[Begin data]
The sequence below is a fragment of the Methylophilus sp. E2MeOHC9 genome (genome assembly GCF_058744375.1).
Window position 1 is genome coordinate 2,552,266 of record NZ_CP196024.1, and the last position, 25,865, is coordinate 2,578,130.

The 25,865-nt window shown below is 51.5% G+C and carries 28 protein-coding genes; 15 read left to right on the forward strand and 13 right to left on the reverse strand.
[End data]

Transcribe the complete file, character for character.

The sequence below is a fragment of the Methylophilus sp. E2MeOHC9 genome (genome assembly GCF_058744375.1).
Window position 1 is genome coordinate 2,552,266 of record NZ_CP196024.1, and the last position, 25,865, is coordinate 2,578,130.

The 25,865-nt window shown below is 51.5% G+C and carries 28 protein-coding genes; 15 read left to right on the forward strand and 13 right to left on the reverse strand.